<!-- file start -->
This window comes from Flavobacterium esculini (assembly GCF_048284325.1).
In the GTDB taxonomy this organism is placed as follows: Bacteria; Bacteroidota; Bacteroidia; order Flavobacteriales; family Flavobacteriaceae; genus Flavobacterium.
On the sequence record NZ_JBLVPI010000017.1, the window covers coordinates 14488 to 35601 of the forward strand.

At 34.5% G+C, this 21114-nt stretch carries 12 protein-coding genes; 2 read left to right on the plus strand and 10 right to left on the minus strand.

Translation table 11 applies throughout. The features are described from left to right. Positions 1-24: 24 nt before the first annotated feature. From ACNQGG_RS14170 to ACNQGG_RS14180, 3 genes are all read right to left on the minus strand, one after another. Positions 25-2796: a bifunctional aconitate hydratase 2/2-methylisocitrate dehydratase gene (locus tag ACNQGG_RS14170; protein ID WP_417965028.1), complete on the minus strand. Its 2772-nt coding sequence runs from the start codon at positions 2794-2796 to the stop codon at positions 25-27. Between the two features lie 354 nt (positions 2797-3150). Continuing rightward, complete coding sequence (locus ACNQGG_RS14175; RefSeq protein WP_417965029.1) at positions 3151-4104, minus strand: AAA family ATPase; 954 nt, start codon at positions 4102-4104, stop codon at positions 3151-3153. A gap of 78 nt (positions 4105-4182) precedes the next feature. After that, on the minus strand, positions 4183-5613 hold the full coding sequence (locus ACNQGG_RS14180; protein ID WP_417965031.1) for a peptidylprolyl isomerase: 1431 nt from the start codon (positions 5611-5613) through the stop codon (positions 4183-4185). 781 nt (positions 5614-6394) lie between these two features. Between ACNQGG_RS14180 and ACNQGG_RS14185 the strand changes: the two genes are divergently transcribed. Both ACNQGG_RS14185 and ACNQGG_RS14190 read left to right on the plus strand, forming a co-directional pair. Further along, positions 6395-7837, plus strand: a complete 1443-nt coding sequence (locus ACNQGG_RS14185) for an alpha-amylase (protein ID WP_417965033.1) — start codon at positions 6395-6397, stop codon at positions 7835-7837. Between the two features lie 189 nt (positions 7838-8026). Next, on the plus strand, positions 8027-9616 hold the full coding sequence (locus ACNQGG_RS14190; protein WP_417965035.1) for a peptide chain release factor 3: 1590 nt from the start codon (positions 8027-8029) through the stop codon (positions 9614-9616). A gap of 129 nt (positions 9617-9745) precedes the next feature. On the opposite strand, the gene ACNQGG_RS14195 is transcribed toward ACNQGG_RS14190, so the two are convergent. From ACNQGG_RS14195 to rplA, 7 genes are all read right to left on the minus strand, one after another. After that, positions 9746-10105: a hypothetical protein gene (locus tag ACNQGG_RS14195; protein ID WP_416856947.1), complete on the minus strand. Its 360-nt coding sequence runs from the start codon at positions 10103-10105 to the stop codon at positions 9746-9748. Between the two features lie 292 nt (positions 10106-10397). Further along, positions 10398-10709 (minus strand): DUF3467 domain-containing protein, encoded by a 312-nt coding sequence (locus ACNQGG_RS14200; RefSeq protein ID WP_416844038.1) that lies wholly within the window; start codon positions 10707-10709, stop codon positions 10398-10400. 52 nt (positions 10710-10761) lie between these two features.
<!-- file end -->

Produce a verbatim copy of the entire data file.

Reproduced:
This window comes from Flavobacterium esculini (assembly GCF_048284325.1).
In the GTDB taxonomy this organism is placed as follows: Bacteria; Bacteroidota; Bacteroidia; order Flavobacteriales; family Flavobacteriaceae; genus Flavobacterium.
On the sequence record NZ_JBLVPI010000017.1, the window covers coordinates 14488 to 35601 of the forward strand.

At 34.5% G+C, this 21114-nt stretch carries 12 protein-coding genes; 2 read left to right on the plus strand and 10 right to left on the minus strand.

Translation table 11 applies throughout. The features are described from left to right. Positions 1-24: 24 nt before the first annotated feature. From ACNQGG_RS14170 to ACNQGG_RS14180, 3 genes are all read right to left on the minus strand, one after another. Positions 25-2796: a bifunctional aconitate hydratase 2/2-methylisocitrate dehydratase gene (locus tag ACNQGG_RS14170; protein ID WP_417965028.1), complete on the minus strand. Its 2772-nt coding sequence runs from the start codon at positions 2794-2796 to the stop codon at positions 25-27. Between the two features lie 354 nt (positions 2797-3150). Continuing rightward, complete coding sequence (locus ACNQGG_RS14175; RefSeq protein WP_417965029.1) at positions 3151-4104, minus strand: AAA family ATPase; 954 nt, start codon at positions 4102-4104, stop codon at positions 3151-3153. A gap of 78 nt (positions 4105-4182) precedes the next feature. After that, on the minus strand, positions 4183-5613 hold the full coding sequence (locus ACNQGG_RS14180; protein ID WP_417965031.1) for a peptidylprolyl isomerase: 1431 nt from the start codon (positions 5611-5613) through the stop codon (positions 4183-4185). 781 nt (positions 5614-6394) lie between these two features. Between ACNQGG_RS14180 and ACNQGG_RS14185 the strand changes: the two genes are divergently transcribed. Both ACNQGG_RS14185 and ACNQGG_RS14190 read left to right on the plus strand, forming a co-directional pair. Further along, positions 6395-7837, plus strand: a complete 1443-nt coding sequence (locus ACNQGG_RS14185) for an alpha-amylase (protein ID WP_417965033.1) — start codon at positions 6395-6397, stop codon at positions 7835-7837. Between the two features lie 189 nt (positions 7838-8026). Next, on the plus strand, positions 8027-9616 hold the full coding sequence (locus ACNQGG_RS14190; protein WP_417965035.1) for a peptide chain release factor 3: 1590 nt from the start codon (positions 8027-8029) through the stop codon (positions 9614-9616). A gap of 129 nt (positions 9617-9745) precedes the next feature. On the opposite strand, the gene ACNQGG_RS14195 is transcribed toward ACNQGG_RS14190, so the two are convergent. From ACNQGG_RS14195 to rplA, 7 genes are all read right to left on the minus strand, one after another. After that, positions 9746-10105: a hypothetical protein gene (locus tag ACNQGG_RS14195; protein ID WP_416856947.1), complete on the minus strand. Its 360-nt coding sequence runs from the start codon at positions 10103-10105 to the stop codon at positions 9746-9748. Between the two features lie 292 nt (positions 10106-10397). Further along, positions 10398-10709 (minus strand): DUF3467 domain-containing protein, encoded by a 312-nt coding sequence (locus ACNQGG_RS14200; RefSeq protein ID WP_416844038.1) that lies wholly within the window; start codon positions 10707-10709, stop codon positions 10398-10400. 52 nt (positions 10710-10761) lie between these two features.